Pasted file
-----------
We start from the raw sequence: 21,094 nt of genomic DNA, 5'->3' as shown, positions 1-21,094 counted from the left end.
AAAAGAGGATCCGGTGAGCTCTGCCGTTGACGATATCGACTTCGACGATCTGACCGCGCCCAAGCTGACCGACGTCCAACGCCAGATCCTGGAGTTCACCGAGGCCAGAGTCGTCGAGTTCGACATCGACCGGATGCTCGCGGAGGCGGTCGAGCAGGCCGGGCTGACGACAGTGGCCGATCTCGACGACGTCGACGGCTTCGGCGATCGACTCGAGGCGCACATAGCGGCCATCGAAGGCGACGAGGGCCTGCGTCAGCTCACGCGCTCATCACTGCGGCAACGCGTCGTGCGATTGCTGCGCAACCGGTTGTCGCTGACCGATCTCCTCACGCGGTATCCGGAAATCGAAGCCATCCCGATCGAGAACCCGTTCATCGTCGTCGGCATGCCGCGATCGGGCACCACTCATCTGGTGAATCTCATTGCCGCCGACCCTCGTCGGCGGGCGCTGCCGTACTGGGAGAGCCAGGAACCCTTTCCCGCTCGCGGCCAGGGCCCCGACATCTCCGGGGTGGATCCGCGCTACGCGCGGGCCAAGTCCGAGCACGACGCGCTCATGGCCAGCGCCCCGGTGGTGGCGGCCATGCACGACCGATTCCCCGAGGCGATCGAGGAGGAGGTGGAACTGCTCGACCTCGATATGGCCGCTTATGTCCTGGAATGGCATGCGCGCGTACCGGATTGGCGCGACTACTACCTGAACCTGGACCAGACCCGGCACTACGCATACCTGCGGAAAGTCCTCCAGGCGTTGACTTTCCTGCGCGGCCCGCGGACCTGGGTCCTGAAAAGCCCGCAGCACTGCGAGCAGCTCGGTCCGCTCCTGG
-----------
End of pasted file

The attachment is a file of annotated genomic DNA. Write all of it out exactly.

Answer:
We start from the raw sequence: 21,094 nt of genomic DNA, 5'->3' as shown, positions 1-21,094 counted from the left end.
AAAAGAGGATCCGGTGAGCTCTGCCGTTGACGATATCGACTTCGACGATCTGACCGCGCCCAAGCTGACCGACGTCCAACGCCAGATCCTGGAGTTCACCGAGGCCAGAGTCGTCGAGTTCGACATCGACCGGATGCTCGCGGAGGCGGTCGAGCAGGCCGGGCTGACGACAGTGGCCGATCTCGACGACGTCGACGGCTTCGGCGATCGACTCGAGGCGCACATAGCGGCCATCGAAGGCGACGAGGGCCTGCGTCAGCTCACGCGCTCATCACTGCGGCAACGCGTCGTGCGATTGCTGCGCAACCGGTTGTCGCTGACCGATCTCCTCACGCGGTATCCGGAAATCGAAGCCATCCCGATCGAGAACCCGTTCATCGTCGTCGGCATGCCGCGATCGGGCACCACTCATCTGGTGAATCTCATTGCCGCCGACCCTCGTCGGCGGGCGCTGCCGTACTGGGAGAGCCAGGAACCCTTTCCCGCTCGCGGCCAGGGCCCCGACATCTCCGGGGTGGATCCGCGCTACGCGCGGGCCAAGTCCGAGCACGACGCGCTCATGGCCAGCGCCCCGGTGGTGGCGGCCATGCACGACCGATTCCCCGAGGCGATCGAGGAGGAGGTGGAACTGCTCGACCTCGATATGGCCGCTTATGTCCTGGAATGGCATGCGCGCGTACCGGATTGGCGCGACTACTACCTGAACCTGGACCAGACCCGGCACTACGCATACCTGCGGAAAGTCCTCCAGGCGTTGACTTTCCTGCGCGGCCCGCGGACCTGGGTCCTGAAAAGCCCGCAGCACTGCGAGCAGCTCGGTCCGCTCCTGG